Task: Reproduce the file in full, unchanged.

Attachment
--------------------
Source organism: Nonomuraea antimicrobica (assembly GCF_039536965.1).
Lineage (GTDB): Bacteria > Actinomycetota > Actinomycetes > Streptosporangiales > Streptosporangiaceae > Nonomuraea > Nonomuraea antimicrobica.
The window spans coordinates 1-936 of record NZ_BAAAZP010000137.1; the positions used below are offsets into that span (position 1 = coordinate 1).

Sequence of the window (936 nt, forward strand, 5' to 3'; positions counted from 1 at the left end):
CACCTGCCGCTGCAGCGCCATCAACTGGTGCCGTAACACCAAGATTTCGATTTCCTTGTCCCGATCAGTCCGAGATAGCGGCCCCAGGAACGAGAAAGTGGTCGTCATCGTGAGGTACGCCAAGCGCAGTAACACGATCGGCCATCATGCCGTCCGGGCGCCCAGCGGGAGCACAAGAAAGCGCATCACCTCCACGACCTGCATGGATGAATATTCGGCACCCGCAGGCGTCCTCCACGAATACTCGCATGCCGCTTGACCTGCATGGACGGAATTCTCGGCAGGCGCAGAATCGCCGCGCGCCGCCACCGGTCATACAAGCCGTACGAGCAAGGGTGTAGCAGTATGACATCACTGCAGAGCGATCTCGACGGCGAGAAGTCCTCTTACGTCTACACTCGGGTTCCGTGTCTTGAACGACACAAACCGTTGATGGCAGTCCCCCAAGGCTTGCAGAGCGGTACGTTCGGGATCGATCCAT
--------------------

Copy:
Source organism: Nonomuraea antimicrobica (assembly GCF_039536965.1).
Lineage (GTDB): Bacteria > Actinomycetota > Actinomycetes > Streptosporangiales > Streptosporangiaceae > Nonomuraea > Nonomuraea antimicrobica.
The window spans coordinates 1-936 of record NZ_BAAAZP010000137.1; the positions used below are offsets into that span (position 1 = coordinate 1).

Sequence of the window (936 nt, forward strand, 5' to 3'; positions counted from 1 at the left end):
CACCTGCCGCTGCAGCGCCATCAACTGGTGCCGTAACACCAAGATTTCGATTTCCTTGTCCCGATCAGTCCGAGATAGCGGCCCCAGGAACGAGAAAGTGGTCGTCATCGTGAGGTACGCCAAGCGCAGTAACACGATCGGCCATCATGCCGTCCGGGCGCCCAGCGGGAGCACAAGAAAGCGCATCACCTCCACGACCTGCATGGATGAATATTCGGCACCCGCAGGCGTCCTCCACGAATACTCGCATGCCGCTTGACCTGCATGGACGGAATTCTCGGCAGGCGCAGAATCGCCGCGCGCCGCCACCGGTCATACAAGCCGTACGAGCAAGGGTGTAGCAGTATGACATCACTGCAGAGCGATCTCGACGGCGAGAAGTCCTCTTACGTCTACACTCGGGTTCCGTGTCTTGAACGACACAAACCGTTGATGGCAGTCCCCCAAGGCTTGCAGAGCGGTACGTTCGGGATCGATCCAT